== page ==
Q&A on the News

Q: In the AJC business section on Nov. 26, there is a “Biz Snapshot” article concerning on-the-job injuries in various work environments. No. 3 on the list was truss manufacturing. It tied with No. 4, police protection. I have to wonder, why is truss manufacturing so risky?

—Suzanne Sports, Peachtree City

A: Truss manufacturing had an incidence rate of 10.2 cases per 100 full-time equivalent workers in 2016, according to data from the U.S. Bureau of Labor Statistics Injuries, Illnesses and Fatalities program. The national average was 2.9 cases per 100 full-time equivalent workers.

Truss manufacturing involves cutting dimensional lumber and using metal connector plates to assemble that lumber into roof truss and floor truss configurations, which are used as the structural framework for buildings, according to the Structural Building Components Association.

The most common “event or exposure” in this industry is contact with an object/equipment, which occurs at a rate of 174 cases per 10,000 full-time equivalent workers, according to the Bureau’s data. The most common injuries include cuts, lacerations and punctures, sprains, strains and tears, bruises, contusions and fractures.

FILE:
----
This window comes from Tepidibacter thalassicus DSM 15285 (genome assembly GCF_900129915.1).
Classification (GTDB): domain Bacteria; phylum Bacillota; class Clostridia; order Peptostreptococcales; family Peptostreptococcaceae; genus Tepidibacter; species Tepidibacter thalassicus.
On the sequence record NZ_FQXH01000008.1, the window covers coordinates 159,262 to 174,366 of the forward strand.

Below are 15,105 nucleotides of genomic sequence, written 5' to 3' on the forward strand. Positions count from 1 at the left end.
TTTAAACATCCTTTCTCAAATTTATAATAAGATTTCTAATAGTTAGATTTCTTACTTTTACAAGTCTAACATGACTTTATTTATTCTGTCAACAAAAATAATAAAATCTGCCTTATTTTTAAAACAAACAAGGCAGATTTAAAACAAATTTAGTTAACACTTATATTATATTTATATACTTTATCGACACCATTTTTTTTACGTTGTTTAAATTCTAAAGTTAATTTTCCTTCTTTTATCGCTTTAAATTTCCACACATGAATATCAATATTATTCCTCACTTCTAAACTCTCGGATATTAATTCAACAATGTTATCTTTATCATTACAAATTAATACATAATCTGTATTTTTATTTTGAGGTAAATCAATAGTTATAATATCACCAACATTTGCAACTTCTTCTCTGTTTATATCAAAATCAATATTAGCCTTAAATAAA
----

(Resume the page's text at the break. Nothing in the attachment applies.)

The SBCA plans to research the injury rate, which is variable but was “higher than normal in 2016,” an SBCA spokesperson told Q&A on the News via email. In 2015, the incident rate was approximately half that of 2016, the spokesperson added.

The truss industry has an in-plant safety program called Operation Safety and online training courses for new employees.

Fast Copy News Service wrote this column. Do you have a question? We’ll try to get the answer. Call 404-222-2002 or email q&a@ajc.com (include name, phone and city).

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